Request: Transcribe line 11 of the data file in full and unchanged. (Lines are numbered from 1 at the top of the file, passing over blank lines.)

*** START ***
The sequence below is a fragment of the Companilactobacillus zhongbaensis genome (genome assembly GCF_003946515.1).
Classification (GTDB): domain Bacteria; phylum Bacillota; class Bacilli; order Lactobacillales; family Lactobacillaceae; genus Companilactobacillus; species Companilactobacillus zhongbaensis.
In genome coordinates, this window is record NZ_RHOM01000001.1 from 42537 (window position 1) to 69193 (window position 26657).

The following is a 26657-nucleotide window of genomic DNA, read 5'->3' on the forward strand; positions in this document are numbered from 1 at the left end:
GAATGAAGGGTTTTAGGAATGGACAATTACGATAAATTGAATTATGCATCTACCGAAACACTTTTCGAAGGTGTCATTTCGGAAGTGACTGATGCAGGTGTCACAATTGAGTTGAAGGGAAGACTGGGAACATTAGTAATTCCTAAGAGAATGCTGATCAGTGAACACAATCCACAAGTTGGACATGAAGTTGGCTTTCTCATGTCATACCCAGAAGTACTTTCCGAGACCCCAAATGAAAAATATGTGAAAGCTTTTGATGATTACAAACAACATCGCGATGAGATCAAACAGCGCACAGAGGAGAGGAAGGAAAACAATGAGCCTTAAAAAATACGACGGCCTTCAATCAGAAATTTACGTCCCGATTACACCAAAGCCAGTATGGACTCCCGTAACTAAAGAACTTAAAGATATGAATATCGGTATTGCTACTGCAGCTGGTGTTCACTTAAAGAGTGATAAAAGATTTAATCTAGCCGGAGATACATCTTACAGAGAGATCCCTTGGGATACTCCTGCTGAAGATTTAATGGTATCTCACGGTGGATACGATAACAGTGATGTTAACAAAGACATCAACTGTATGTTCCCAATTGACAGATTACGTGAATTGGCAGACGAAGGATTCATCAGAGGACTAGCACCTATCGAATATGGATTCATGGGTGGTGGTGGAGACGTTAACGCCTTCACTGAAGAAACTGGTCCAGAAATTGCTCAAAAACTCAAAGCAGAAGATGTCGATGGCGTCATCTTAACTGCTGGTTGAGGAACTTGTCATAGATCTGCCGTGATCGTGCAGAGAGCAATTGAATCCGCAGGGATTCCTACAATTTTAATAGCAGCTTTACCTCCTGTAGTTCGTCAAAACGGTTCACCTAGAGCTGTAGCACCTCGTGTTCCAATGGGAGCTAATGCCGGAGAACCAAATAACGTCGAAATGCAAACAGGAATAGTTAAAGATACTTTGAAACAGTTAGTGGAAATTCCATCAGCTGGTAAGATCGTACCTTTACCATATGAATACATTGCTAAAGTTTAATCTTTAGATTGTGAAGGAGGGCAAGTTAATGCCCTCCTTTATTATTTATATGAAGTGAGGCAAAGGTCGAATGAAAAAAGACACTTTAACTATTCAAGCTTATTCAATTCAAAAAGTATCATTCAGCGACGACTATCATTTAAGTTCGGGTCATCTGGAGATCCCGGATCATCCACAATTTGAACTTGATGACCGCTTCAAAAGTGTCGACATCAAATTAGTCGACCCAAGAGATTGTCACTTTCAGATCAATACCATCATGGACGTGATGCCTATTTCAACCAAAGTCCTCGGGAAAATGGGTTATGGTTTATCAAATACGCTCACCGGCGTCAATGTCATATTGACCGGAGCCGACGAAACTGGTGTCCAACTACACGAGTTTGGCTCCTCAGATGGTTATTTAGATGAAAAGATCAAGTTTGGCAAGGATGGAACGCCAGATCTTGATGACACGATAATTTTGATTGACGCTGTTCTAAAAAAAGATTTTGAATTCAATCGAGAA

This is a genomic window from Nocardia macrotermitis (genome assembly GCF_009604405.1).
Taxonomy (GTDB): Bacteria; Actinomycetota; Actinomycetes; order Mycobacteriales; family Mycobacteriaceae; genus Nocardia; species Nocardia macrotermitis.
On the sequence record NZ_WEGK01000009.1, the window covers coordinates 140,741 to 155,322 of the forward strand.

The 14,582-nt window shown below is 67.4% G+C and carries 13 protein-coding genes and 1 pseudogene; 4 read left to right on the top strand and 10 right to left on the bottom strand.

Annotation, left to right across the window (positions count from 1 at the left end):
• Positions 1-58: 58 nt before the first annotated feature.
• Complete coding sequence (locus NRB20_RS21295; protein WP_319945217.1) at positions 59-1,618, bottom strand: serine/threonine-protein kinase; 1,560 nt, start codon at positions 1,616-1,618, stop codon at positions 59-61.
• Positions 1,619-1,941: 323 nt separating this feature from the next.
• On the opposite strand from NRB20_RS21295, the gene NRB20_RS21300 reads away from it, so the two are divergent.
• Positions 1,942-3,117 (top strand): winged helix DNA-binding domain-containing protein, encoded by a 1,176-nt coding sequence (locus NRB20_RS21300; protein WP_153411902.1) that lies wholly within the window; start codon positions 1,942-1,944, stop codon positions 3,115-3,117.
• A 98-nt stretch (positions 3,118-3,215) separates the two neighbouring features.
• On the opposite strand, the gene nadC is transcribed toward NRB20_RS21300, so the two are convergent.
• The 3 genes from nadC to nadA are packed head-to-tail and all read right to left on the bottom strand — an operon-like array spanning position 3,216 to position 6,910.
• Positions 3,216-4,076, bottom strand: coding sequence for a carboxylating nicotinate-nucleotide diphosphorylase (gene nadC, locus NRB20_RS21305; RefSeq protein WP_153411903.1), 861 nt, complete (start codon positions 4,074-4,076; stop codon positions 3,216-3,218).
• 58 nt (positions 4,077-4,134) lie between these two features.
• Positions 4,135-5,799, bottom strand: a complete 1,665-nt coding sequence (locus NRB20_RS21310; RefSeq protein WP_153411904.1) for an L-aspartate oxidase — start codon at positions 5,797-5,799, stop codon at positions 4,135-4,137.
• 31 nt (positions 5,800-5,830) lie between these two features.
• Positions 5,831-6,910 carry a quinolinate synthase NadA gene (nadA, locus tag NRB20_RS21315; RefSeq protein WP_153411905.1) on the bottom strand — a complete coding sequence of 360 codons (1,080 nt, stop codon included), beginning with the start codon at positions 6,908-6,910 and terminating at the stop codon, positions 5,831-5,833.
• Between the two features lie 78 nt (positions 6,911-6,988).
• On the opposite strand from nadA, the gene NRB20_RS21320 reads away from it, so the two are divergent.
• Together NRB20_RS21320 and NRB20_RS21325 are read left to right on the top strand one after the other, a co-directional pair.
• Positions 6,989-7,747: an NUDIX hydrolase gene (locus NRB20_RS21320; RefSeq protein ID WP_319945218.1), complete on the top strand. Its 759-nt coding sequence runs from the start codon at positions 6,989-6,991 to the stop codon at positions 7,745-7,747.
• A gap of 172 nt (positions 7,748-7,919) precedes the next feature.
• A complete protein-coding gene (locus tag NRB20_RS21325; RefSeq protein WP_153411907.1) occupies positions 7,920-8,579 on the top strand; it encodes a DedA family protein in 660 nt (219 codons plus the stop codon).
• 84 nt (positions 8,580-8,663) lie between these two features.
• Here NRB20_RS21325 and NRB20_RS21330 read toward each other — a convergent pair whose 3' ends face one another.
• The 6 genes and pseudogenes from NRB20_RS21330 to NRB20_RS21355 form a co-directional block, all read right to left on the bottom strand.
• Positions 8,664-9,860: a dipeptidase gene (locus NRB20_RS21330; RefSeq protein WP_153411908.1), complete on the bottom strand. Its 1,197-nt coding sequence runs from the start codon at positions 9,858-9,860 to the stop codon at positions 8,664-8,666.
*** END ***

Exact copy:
• Positions 1-58: 58 nt before the first annotated feature.